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There's a small theorem in algebra that I've been toying with. Let $R$ be integrally closed in its quotient field, and $E$ a splitting extension of the quotient field, and $S$ be the integral closure of $R$ in $E$. Then for a maximal ideal $p$ of $R$, there are only finitely many maximal ideals of $S$ whose intersection with $R$ is precisely $p$.

I was trying to formulate a small example. Let $f(X)=X^3+X+1$, and $E\supseteq\mathbb{Q}$ a splitting extension for $f$. So taking $R=\mathbb{Z}$ in this case, let $S$ be the integral closure of $\mathbb{Z}$ in $E$. I choose say $(3)$ as a maximal ideal of $\mathbb{Z}$. So there must be finitely many maximal ideals $q$ of $S$ such that $q\cap\mathbb{Z}=(3)$.

This sparked my curiosity, if we know that there are only finitely many such maximal ideals $q$, how many are there actually, at least in this case? I couldn't think of a way to actually enumerate them all to be able to say "There are 9 such maximal ideals!," or something along those lines. Thank you kindly.

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For the case of the integers and the rationals, these are well-known. If $r$ is the number of distinct primes lying over $(p)$, and $f$ is the degree of the extension(s) $S/\mathfrak{q}$ over $\mathbb{Z}/(p)$ (where $\mathfrak{q}$ is any prime lying over $(p)$), and $e$ is the largest integer such that $\mathfrak{q}^e$ contains $(p)$ (the "ramification"), then $erf = [E:\mathbb{Q}]$. –  Arturo Magidin Jan 21 '12 at 1:24
    
Thank you @Arturo, so I would want to solve $e=\frac{[E:\mathbb{Q}]}{rf}=\frac{6}{rf}$? I don't see a way to solve for $r$ and $f$ in general for arbitrary $\mathfrak{q}$. –  Sofie JG Jan 21 '12 at 2:08
    
You would find $f$ by computing the size of $S/\mathbb{q}$ (which will give you the dimension of the extension); the value of $e$ can be found in any number of ways for specific $(p)$ and $E$, but if you have any particular $\mathfrak{q}$ you can simply compute $\mathfrak{q}$, $\mathfrak{q}^2$, etc until you find which one fails to contain $(p)$ (it will be at most $[E:\mathbb{Q}]$). Once you have $e$ and $f$, you can find $r$. I second the advice to take a look at a book on algebraic number theory; Marcus's is very good. –  Arturo Magidin Jan 21 '12 at 4:17

1 Answer 1

Let $R$ be a noetherian ring with fraction field $K=Frac(R)$.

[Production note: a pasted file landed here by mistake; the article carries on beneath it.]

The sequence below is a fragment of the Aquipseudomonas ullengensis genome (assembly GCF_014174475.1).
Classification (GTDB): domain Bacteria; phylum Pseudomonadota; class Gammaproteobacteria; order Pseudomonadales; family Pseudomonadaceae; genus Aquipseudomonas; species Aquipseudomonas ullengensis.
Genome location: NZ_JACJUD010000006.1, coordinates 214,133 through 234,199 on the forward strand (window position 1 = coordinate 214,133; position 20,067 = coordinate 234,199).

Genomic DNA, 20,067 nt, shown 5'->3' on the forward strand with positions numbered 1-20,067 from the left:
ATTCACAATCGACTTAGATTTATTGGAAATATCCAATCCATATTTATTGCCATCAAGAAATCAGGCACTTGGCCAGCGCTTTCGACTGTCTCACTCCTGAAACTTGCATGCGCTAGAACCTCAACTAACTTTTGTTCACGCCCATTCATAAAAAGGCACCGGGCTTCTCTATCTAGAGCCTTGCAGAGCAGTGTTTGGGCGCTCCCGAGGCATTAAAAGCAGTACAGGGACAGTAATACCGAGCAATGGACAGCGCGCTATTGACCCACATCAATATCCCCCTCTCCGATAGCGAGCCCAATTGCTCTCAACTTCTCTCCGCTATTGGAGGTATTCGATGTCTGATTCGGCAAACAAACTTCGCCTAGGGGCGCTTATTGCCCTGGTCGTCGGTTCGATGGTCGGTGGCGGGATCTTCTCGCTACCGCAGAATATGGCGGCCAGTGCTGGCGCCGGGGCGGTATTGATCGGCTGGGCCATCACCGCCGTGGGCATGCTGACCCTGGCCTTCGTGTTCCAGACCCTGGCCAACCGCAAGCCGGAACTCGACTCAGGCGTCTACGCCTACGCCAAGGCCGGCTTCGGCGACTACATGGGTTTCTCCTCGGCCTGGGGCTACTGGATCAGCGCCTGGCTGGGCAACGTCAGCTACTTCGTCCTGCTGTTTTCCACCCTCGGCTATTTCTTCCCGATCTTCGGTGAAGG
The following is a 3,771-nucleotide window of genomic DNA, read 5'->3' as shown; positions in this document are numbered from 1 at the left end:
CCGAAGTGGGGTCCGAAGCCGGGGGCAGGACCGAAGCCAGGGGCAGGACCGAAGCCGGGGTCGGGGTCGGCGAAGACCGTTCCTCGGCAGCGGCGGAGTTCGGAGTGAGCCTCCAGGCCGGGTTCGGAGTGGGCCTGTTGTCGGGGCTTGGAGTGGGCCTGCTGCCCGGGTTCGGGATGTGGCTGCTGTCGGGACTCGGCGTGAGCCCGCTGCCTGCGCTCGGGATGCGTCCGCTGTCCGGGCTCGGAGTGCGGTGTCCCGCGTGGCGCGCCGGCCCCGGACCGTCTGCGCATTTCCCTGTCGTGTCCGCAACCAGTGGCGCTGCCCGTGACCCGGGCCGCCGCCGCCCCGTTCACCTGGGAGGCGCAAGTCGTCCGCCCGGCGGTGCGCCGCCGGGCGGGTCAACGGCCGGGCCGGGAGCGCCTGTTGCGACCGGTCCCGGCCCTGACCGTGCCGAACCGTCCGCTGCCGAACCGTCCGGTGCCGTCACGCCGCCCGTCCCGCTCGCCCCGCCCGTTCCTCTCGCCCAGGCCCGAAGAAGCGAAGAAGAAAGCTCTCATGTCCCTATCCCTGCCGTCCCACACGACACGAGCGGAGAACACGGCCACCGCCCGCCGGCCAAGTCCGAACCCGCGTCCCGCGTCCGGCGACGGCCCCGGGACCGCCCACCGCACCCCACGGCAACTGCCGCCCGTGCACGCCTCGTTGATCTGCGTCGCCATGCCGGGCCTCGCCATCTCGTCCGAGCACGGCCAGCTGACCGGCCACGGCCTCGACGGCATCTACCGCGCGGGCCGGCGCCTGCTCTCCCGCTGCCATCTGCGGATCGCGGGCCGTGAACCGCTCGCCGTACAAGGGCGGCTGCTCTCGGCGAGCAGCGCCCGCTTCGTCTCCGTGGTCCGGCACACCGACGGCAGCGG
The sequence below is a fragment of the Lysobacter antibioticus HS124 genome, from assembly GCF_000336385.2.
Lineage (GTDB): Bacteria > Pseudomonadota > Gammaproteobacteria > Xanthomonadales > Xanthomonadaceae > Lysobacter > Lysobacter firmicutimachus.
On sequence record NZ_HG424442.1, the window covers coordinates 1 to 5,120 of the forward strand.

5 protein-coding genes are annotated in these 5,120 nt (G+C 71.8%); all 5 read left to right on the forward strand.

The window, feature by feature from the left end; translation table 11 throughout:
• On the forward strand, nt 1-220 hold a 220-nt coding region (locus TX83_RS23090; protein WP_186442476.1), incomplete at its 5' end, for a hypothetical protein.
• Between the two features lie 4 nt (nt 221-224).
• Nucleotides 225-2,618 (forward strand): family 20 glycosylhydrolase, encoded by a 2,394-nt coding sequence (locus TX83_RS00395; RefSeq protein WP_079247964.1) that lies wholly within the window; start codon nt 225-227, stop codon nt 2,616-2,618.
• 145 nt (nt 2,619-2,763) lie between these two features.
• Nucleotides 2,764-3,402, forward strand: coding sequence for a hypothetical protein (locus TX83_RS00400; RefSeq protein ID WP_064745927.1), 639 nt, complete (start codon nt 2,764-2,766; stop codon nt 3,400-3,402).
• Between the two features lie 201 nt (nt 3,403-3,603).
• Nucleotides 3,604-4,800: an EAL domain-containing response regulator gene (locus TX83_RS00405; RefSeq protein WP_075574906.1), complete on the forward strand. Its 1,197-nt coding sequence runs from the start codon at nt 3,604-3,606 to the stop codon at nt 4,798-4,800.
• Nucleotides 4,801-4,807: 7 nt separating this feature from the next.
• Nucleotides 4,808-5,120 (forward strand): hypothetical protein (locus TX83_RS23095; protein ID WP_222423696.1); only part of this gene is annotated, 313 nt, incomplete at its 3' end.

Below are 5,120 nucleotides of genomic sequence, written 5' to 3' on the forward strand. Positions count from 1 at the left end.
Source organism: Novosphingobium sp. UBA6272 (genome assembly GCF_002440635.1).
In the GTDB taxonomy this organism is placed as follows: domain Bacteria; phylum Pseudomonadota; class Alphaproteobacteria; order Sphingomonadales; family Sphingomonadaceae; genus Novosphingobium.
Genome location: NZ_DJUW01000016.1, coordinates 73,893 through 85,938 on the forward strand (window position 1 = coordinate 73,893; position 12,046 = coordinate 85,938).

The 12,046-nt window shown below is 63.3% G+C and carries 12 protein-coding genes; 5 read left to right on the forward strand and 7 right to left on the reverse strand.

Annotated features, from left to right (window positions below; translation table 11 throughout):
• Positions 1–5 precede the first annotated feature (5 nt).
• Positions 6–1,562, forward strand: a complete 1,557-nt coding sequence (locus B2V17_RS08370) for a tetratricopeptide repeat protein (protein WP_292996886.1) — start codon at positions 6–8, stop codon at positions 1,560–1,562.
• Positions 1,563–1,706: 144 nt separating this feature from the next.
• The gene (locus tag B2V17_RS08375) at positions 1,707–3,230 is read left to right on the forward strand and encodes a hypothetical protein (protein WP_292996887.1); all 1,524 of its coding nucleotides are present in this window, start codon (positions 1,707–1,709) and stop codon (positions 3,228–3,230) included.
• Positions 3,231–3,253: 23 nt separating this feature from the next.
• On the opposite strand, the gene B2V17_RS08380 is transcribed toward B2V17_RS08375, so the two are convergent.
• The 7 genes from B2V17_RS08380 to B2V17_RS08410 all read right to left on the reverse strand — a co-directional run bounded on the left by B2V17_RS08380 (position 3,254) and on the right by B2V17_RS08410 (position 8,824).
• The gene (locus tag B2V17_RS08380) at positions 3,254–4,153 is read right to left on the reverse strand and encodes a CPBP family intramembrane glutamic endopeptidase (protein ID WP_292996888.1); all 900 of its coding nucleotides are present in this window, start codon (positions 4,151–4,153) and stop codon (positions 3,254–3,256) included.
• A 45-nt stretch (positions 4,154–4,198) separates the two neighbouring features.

Let $K\subset E$ be a finite separable extension field of dimension $[E:K]=n$ and let $S$ be the integral closure of $R$ in $E$: it is also a Dedekind ring.

Now given a non-zero prime $\mathfrak p\subset R$, decompose the extended ideal $\mathfrak p\cdot S\subset S$ as :

$$\mathfrak p\cdot S=\Pi \mathfrak P^{e_\mathfrak P}$$

(you can do that, since $S$ is Dedekind)
You then have the fundamental formula $$n=\Sigma e_{\mathfrak P } \cdot f_ {\mathfrak P} $$
where $f_ {\mathfrak P}=[S/\mathfrak P:R/\mathfrak p]$.
The $\mathfrak P$'s in the above formulae are exactly the primes of $S$ over $\mathfrak p$ and there are thus at most $n$ of them. This is the bound you were looking for.

In your example, the splitting field $E$ of $X^3+X+1$ over $\mathbb Q$ has dimension 6 over $\mathbb Q$ and so you have at most 6 prime ideals over the prime ideal $\mathfrak p = (3)$ .

Bibliography J.-P. Serre, Local Fields, Chapter 1, §4.

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Thank you Georges. What is $e_\mathfrak{P}$? I regret that I don't understand most of the language in this post. Is there by any chance a simpler approach to this particular case of integers and rationals? –  Sofie JG Jan 21 '12 at 2:04
    
Dear @Sophie:1) A non-zero ideal in a Dedekind ring is a product of prime ideals, but some of them may be repeated, in which case the number of times the prime ideal appears is indicated by the exponent (here $e_\mathfrak P$). 2) Even if you don't yet understand everything, you can use the very simple bound $n$ that I give. It often happens in mathematics that we provisionally use a formula without having yet understood how it is obtained. –  Georges Elencwajg Jan 21 '12 at 2:34
    
Thanks again Georges. So there are at most 6 prime ideals over $(3)$, and thus at most 6 maximal ideals over $(3)$. Is it possible to pinpoint how many there are exactly, or is a bound the best one can do? –  Sofie JG Jan 21 '12 at 2:51
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I haven't done it, but it is possible to calculate everything explicitly in your example, in particular the number of prime ideals over $(3)$. Check any book on algebraic numner theory, like Number Fields by Marcus and you will see how it is done in a fairly elementary way. –  Georges Elencwajg Jan 21 '12 at 3:17

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